American Hockey League President and CEO Dave Andrews was in the Los Angeles International Airport waiting for a flight on Tuesday.
Winnipeg, for the return of the Manitoba Moose at the MTS Centre on Thursday night.
“That’s going to be an exciting atmosphere,” Andrews said in a phone interview from LAX. “It’s good to have the Moose back.”
Andrews started his journey last week when he watched the Bakersfield Condors down the Grand Rapids Griffins 1-0, courtesy of a late goal by Andrew Miller — who used to be an Oklahoma City Baron.
One night later, Andrews watched the San Diego Gulls open their season in front of 12,920 fans at the Valley View Casino Center — more than 3,000 miles away from the Norfolk Scope Arena.
“It was a great crowd, they really have some well-educated and hard-core hockey fans. They where rocking from start to finish,” Andrews said. “There are parts of the country where they’re fans, but they’re still new to the game. They’re not new in San Diego, it was really something neat to see.”
Welcome to the new American Hockey League, which in it’s 80th season has embraced west coast living.
“It’s exciting,” Andrews said. “It’s a lot of change and product of work that’s been going back a number of years. It’s exciting to be opening in California, this is what the NHL teams were looking for as it developed.”
Development has been the key word throughout this re-location process, and it’s the reasoning behind the off-kilter schedule.
California teams play 68 games, because their NHL parent clubs wanted more time for practice, while the rest of the league will play 76.
“It wasn’t an easy process to work through,” Andrews said. “You’re looking at solutions that we worked through as a group.”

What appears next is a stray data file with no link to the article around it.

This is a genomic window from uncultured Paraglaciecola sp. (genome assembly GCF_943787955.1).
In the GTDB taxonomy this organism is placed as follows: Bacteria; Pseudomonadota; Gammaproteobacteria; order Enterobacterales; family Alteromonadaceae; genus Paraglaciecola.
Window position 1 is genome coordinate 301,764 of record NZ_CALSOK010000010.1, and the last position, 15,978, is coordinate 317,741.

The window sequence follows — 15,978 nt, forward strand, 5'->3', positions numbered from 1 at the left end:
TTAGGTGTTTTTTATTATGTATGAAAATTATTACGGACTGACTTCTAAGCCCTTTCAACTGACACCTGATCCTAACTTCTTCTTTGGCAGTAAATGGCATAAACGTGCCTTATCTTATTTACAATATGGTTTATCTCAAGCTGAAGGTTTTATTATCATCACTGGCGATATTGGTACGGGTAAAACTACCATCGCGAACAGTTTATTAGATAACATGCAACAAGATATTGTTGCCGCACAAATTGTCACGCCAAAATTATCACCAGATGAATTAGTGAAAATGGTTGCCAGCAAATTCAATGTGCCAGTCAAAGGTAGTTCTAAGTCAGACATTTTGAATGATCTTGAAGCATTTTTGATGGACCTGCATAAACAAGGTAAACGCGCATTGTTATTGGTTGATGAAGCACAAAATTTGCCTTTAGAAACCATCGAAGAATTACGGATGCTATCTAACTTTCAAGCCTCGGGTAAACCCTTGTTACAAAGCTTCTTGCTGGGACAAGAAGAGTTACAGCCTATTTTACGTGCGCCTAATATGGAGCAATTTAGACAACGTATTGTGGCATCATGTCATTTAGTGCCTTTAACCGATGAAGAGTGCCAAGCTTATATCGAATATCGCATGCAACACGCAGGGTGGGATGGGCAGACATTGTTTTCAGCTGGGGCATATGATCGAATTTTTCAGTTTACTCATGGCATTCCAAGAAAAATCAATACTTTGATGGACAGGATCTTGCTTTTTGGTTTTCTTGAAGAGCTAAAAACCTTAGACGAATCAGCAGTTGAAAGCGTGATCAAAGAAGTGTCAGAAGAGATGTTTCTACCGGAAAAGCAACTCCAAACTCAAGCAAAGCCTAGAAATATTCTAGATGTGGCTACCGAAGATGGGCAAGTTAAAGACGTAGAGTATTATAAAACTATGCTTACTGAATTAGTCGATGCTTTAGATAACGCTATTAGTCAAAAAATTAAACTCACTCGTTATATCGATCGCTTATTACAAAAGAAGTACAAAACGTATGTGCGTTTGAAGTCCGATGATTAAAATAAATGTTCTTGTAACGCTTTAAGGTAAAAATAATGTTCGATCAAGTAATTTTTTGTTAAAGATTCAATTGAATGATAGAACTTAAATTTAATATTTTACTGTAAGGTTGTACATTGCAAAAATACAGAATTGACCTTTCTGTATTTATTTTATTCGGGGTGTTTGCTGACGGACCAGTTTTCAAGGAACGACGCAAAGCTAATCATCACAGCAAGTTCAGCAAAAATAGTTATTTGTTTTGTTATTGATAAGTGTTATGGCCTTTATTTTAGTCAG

It also can’t be understated enough. Those solutions saved the AHL as a one-to-one pipeline to the NHL.
Throughout the process it became clear the west coast NHL teams were going to bring their prospects closer to home — they were set on that — and the AHL was set on remaining a 30-team league.
In order for both to get their wish, 68 games and points percentage became a fact of life for the league.
“Concerning, but not concerning enough for us not to do what we did,” Andrews had said earlier this summer.
Andrews and league officials will be evaluating the situation all season but “it’s too early to make judgements” after one weekend.
And evaluation and change is part of the AHL’s DNA, especially considering there are 101 teams that have ceased operations, relocated, or been re-named in the 80-year history.
That’s what happened in the most recent changes. While California hockey was one of the worst-kept secrets, other parts of the shuffle were added late in the process.
“I can’t say there was an exact end product in sight throughout the process,” Andrews said. “We were always working through a number of things. For example, we hadn’t really envisioned the Manitoba Moose returning or the Hamilton franchise moving to St. John’s until really late last season.”